DDoS amplification works with a variety of protocols including DNS (Domain Name System), mDNS (multicast DNS), NTP (Network Time Protocol), SSDP (Simple Service Discovery Protocol), SNMP (Simple Network Management Protocol) and others because they all use UDP for transmission. Servers exposed to the internet that accept packets on those protocols and generate responses can therefore be abused for DDoS amplification and they historically have been used to generate some of the largest DDoS attacks to date.

The SLP vulnerability

The Service Location Protocol (SLP) is a legacy protocol that dates back to 1997 and was meant to be used on local networks for automated service discovery and dynamic configuration between applications. The SLP daemon on a system will maintain a directory of available services such as printers, file servers, and other network resources. It will listen to requests on UDP port 427.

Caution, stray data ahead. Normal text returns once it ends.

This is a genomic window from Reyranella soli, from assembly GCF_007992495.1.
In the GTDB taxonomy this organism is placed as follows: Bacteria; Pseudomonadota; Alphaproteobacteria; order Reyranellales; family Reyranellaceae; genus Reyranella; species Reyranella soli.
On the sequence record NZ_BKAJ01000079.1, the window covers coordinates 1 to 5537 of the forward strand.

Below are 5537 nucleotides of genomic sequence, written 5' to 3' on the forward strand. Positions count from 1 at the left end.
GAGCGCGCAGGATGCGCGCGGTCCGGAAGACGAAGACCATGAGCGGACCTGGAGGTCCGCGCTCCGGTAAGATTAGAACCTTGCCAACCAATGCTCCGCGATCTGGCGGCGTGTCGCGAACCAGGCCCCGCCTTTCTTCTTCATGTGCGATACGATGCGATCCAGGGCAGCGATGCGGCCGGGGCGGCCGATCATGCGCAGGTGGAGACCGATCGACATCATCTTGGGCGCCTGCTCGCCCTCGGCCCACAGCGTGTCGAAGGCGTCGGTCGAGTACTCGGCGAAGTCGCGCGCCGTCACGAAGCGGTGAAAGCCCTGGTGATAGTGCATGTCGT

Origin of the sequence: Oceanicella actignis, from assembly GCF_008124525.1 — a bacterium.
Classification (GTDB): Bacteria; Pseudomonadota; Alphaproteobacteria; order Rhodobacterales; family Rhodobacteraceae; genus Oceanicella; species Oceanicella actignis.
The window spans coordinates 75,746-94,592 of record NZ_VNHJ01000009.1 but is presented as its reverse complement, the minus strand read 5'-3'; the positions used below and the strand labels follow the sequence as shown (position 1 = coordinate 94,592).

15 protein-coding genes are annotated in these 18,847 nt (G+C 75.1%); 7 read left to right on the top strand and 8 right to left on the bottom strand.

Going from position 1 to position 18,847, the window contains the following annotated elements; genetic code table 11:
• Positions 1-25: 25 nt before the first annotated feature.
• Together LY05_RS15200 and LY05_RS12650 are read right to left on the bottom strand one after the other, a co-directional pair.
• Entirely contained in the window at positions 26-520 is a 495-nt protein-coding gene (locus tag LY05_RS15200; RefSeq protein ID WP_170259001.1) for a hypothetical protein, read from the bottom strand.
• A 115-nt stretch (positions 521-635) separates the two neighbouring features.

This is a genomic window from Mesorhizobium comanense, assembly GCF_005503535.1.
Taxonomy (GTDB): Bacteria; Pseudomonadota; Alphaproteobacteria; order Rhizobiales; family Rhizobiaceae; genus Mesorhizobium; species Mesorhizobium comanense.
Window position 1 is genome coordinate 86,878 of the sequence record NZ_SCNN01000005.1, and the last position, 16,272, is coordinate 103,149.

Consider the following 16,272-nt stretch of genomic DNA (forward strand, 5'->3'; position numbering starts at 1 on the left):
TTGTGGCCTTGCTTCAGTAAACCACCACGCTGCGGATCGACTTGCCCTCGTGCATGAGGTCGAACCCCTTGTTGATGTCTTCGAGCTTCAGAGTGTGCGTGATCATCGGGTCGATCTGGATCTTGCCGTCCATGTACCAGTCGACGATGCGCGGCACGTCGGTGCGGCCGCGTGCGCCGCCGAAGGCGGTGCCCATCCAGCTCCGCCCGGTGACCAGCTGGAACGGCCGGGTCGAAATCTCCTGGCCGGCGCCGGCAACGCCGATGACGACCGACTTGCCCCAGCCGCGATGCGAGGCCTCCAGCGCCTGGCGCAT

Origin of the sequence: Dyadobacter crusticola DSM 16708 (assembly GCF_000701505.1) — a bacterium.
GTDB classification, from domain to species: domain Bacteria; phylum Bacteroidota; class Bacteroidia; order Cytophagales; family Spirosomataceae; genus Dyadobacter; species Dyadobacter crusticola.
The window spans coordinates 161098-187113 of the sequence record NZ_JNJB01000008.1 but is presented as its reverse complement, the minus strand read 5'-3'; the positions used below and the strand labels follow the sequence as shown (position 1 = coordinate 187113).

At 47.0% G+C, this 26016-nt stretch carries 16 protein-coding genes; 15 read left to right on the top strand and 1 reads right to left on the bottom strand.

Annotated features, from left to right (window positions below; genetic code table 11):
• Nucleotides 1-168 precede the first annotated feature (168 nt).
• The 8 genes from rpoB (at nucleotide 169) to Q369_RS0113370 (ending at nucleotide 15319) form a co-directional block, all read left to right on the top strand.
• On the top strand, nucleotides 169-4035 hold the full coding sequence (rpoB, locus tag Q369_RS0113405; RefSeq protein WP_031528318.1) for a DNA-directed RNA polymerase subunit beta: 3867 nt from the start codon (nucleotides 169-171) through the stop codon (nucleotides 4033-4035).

Even though SLP was not meant to be exposed outside local networks, researchers from Bitsight and Curesec identified over 54,000 devices that accept SLP connections on the internet. These devices belong to over 2,000 organizations from around the world and cover 670 different types of products, including VMware ESXi Hypervisor instances, Konica Minolta printers, Planex Routers, IBM Integrated Management Module (IMM), and SMC IPMI.

As many other UDP-based protocols, public SLP instances can be abused for DDoS amplification because attackers can query the available services on an SLP server, which is a 29-byte request, and the server reply will typically be between 48 and 350 bytes. That is an amplification factor of between 1.6X and 12X. However, the researchers found that many SLP implementations allow unauthenticated users to register arbitrary new services on an SLP endpoint, therefore increasing subsequent server responses up to the practical limit of UDP packets, which is 65,536 bytes.